In 1910 Willet won the commission for the Great Sanctuary Window in the Cadet Chapel at the United States Military Academy in West Point, New York. That window, entitled Duty, Honor, Country is composed of seven lancets and measures 34 feet wide by 50 feet tall. At the time, the competition was recognized as one of the most memorable ever held in the United States. Designs submitted to the selection jury were displayed for several weeks at the Boston Museum of Fine Arts. Willet beat out Louis Comfort Tiffany and many other accomplished designers of the day.[3] Following its completion, the project for the design and fabrication of the Nave and North windows was awarded to the Willet studio. The commission, which spanned three generations of Willets over a period of sixty-six years, remains the longest continuing commission in American history.[8]

Other windows Willet designed are those of Mather Memorial in Trinity Cathedral, Cleveland, Ohio; Cathedral of Saint Paul in Pittsburgh, Pennsylvania; Church of the Holy Spirit, Asbury Park, New York; Procter Hall at the Princeton University Graduate College, Princeton, New Jersey; World War Memorial Window in Trinity Episcopal Church, Syracuse, New York; windows in Green-Wood Cemetery Chapel, Brooklyn, New York; and the following windows in Philadelphia, Pennsylvania: Joseph Harrison Memorial, Church of the Holy Trinity, Philadelphia; Alfred Harrison Memorial, Calvary Protestant Episcopal Church, Germantown, Pennsylvania; St. Matthew's Catholic Church, Conshohocken, Pennsylvania.[9]

Death[edit]

He died on March 29, 1921 at the age of 52. Following his death his wife and partner, Anne Lee and their son Henry continued with the Willet Studio which today is recognized as Willet Hauser Architectural Glass. He is buried in Princeton Cemetery in Princeton, New Jersey.[10] At the time of his death, Willet was considered one of the most important stained glass artists in America.[9]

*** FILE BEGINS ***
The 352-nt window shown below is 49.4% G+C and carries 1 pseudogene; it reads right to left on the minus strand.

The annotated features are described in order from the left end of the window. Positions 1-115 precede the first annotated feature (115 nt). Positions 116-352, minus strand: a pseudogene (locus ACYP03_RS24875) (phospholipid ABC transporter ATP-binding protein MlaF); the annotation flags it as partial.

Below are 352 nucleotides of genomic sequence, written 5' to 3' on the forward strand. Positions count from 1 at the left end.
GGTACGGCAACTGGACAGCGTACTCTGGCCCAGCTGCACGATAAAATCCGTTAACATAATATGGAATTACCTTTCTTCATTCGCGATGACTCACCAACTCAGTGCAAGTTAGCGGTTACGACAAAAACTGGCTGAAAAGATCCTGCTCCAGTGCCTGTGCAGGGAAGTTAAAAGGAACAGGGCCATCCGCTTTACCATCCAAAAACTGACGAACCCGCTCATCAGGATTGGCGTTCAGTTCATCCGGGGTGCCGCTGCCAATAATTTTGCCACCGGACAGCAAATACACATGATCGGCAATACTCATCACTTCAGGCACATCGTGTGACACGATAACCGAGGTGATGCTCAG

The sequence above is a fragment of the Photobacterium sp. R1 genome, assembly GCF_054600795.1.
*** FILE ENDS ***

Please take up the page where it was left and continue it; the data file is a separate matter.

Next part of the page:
Examples of William Willet's work in stained glass[edit]

Dante and Beatrice, c. 1913–1920
Examples of William Willet's work, on permanent exhibition at the Corning Museum of Glass in Corning, New York.

See also[edit]

The Cadet Chapel, United States Military Academy
Corning Museum of Glass
Old First Reformed Church, Brooklyn, New York
William Willet on askart.com
Willet Hauser Architectural Glass
Photos of Princeton University's Procter Hall
Description of the Great West Window, Procter Hall, Princeton University by William and Annie Lee Willet

References[edit]

  1. ^ "Stained-Glass Art Loses Its Master", The Ornamental Glass Bulletin
  2. ^ Willet, Anne Lee and William Willet. Book of Results of the Willet Stained Glass and Decorating Company of Philadelphia, Pennsylvania, Philadelphia, Pennsylvania: 1921
  3. ^ a b Waggoner, Shawn. "Crosby Willet and Willet Stained Glass Sudios: Three Generations of Glass for the Ages", Glass Art, Jan/Feb 2003:55
  4. ^ Watts, Harvey Maitland. "William Willet 1869–1921", Stained Glass: A Quarterly Devoted to the Craft of Painted and Stained Glass, 29:3 (1934):64
  5. ^ Tannler, Albert M. "Ralph Adams Cram and the 'Early School' of American Stained Glass", Connick Windows, June 2004
  6. ^ Starrett, Shirley. "A Visitor's Guide: Historical and Architectural Facts." First Presbyterian Church of Pittsburgh. 2004:4
  7. ^ "Laborers Together", Time Magazine, October 11, 1937
  8. ^ Parente, Leigh Anne. "The St. Martin's Commission. The Willet Stained Glass Studio's Largest Commission (Yet)." The Stained Glass Quarterly 101:4 (2006):278.
  9. ^ a b "Stained-Glass Loses Its Master", The Ornamental Glass Bulletin, 1921–22
  10. ^ "Anne Lee Willet, 1867–1943", Stained Glass Quarterly, Spring 1943